Saturday, 27 July 2013

Book #28

Running with Scissors by Augusten Burroughs

The true story of a boy whose mother (a poet with delusions of Anne Sexton) gave him away to be raised by her unorthodox psychiatrist who bore a striking resemblance to Santa Claus. 
I have been called gullible before. In fact, I've been called gullible on many an occasion, and I really am. I believe what people tell me, but I'm not stupid. These 'memoirs' are a complete work of fiction. They are full of sheer nonsense, things that just wouldn't happen, things that are total figments of the author's imagination. I looked into this further, and found that the family Burroughs lived with, who the memoirs are based on, sued him for damages. He was forced to rebrand the novel as a book, rather than a collection of memoirs, and then stated the book was only 'loosely' based on his life. How embarrassing.

Reading this book is like talking to one of those people who lie to get one up on you. If you're telling a story, they tell theirs with added extras to make it all sound so much more exciting than yours. Burroughs is this person. The family have a paedophile living in their garden, who falls in love with Burroughs when he's thirteen. They spark up a relationship, and the family are absolutely fine with this. The children play with an electro-shock machine the doctor casually keeps under the stairs. The youngest child shits under the dining room table, and no one cares, nor cleans it up. Burroughs and one of the children bring the ceiling in the kitchen down one day, creating a huge hole in the roof, and no one really notices. The best one of all was this medical professional helping Augusten fake his own suicide attempt so he could be committed to a mental institution. The reason behind this was that Augusten didn't like school, and this would mean he didn't have to go. It's a load of fabricated tripe.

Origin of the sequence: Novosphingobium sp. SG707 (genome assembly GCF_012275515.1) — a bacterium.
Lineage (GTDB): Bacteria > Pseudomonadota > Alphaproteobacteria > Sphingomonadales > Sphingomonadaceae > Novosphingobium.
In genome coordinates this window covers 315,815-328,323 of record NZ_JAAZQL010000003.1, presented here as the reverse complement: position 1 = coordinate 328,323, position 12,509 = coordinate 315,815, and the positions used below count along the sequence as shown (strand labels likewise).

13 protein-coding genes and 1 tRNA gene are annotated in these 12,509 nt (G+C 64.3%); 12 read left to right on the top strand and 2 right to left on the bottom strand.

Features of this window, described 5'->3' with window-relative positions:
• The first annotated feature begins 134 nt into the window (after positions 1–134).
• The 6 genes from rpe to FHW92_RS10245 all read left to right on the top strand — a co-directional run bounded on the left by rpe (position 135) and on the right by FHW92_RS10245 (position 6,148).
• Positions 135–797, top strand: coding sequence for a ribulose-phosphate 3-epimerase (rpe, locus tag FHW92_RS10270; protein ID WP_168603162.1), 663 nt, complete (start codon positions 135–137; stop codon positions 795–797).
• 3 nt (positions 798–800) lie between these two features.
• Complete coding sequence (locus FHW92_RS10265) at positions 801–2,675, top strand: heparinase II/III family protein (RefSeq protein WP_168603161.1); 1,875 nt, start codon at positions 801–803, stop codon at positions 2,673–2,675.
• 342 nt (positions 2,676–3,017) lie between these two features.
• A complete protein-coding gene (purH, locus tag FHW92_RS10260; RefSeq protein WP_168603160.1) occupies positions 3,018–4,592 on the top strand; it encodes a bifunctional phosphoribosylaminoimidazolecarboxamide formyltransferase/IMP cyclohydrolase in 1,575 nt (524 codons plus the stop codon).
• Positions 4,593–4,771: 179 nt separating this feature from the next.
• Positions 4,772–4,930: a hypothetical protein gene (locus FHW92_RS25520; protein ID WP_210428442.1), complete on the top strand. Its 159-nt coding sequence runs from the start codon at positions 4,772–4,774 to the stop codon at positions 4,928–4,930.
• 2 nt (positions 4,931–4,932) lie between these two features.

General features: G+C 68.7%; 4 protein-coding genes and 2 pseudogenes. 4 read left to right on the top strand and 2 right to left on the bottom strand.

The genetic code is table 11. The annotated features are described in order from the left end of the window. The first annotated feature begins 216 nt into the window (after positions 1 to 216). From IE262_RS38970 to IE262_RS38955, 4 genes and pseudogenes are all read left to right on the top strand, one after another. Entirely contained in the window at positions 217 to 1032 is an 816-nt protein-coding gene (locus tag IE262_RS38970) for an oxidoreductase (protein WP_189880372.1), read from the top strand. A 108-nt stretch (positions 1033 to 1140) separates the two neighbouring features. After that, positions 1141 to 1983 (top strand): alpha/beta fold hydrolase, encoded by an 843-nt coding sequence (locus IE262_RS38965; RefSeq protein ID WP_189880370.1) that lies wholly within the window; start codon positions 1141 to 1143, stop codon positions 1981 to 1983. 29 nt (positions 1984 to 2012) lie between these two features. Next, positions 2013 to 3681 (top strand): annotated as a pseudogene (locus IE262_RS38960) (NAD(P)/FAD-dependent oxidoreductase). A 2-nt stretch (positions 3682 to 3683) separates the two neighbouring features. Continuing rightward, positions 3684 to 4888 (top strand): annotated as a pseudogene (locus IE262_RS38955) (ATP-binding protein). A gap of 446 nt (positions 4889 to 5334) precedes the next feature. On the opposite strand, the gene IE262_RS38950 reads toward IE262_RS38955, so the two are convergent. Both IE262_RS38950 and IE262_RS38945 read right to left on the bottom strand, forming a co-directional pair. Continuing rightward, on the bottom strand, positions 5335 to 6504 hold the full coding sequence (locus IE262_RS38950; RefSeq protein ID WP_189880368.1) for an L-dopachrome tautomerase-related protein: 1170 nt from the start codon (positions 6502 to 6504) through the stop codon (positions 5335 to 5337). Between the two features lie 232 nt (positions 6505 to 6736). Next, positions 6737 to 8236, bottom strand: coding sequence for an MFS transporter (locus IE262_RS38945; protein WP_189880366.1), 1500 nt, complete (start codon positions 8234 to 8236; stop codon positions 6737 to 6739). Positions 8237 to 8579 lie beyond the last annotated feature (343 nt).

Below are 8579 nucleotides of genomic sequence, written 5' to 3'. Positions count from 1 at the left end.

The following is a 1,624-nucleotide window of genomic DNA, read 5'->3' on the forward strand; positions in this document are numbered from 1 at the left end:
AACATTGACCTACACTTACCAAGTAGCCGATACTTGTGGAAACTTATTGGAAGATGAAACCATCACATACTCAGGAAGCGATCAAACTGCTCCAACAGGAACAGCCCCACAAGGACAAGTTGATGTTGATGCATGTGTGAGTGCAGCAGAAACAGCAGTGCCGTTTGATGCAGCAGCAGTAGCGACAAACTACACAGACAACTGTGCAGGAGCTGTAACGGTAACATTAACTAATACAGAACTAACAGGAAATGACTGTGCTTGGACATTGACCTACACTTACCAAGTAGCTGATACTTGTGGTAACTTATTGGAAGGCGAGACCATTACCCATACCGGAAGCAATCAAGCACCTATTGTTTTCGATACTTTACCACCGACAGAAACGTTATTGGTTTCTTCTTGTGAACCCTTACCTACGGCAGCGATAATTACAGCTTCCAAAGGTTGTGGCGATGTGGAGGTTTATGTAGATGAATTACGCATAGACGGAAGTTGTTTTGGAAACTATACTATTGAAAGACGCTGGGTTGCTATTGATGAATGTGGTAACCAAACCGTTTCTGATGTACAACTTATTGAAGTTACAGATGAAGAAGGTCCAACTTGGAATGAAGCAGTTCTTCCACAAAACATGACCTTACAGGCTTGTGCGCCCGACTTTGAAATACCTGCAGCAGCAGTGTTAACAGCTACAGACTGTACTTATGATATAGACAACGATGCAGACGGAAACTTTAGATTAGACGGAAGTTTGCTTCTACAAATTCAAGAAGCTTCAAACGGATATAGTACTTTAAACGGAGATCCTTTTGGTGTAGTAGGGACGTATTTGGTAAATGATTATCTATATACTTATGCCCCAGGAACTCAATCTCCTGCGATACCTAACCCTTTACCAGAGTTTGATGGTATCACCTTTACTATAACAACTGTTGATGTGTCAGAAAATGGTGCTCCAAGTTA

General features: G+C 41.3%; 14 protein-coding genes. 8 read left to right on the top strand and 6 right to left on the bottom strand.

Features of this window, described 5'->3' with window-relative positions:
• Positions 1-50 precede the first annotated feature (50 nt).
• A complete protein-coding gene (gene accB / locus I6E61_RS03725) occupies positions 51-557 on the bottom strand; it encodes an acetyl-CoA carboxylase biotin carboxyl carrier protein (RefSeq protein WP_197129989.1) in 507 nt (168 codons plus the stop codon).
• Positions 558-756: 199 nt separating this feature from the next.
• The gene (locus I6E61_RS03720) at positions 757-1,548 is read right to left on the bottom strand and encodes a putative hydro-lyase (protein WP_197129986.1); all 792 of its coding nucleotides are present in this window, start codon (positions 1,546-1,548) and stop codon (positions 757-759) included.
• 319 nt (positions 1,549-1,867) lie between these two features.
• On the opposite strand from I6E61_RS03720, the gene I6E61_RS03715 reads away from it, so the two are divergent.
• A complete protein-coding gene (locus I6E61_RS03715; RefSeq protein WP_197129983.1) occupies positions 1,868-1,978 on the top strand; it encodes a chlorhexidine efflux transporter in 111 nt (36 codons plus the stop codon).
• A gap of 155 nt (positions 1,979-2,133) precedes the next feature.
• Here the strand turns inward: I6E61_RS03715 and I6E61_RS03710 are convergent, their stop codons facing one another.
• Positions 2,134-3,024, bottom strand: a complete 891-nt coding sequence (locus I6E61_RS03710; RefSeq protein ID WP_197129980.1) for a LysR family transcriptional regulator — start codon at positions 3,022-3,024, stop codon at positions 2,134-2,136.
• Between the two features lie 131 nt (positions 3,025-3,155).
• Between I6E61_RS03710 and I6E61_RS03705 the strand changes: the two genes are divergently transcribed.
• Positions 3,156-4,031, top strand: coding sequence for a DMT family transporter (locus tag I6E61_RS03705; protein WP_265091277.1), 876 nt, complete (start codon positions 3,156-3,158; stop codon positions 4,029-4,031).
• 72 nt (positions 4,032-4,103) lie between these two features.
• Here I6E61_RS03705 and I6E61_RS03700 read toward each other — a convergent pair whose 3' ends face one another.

Nothing linked together. Each part of the story was just another piece of shit thrown in to jazz it all up. The ending was abrupt and dull.

I don't understand the praise that has been heaped on to this book. It's a badly written account of an emo kid's exaggerated teen years. Please avoid this.

1 comment:

Jake said...

great review as ever :)

On the subject of memoirs with exaggerations etc, you might be interested in a book called "Reality hunger" it goes to great lengths to explain that all memoirs and autobiography are to some extent works of fiction. As the person writing down their memories is doing so with their own version of events. Truth is different to each person etc etc.

It talks about James Frey's book A million little pieces which similar to this, had lies and exaggerations in a book that was supposedly non-fiction. The publishers eventually offered refunds to anyone who felt they'd been tricked. as the author of reality hunger puts it, it's a refund for people who were tricked into reading a novel :P

It's an interesting read, worth checking out if you're interested in that sort of thing.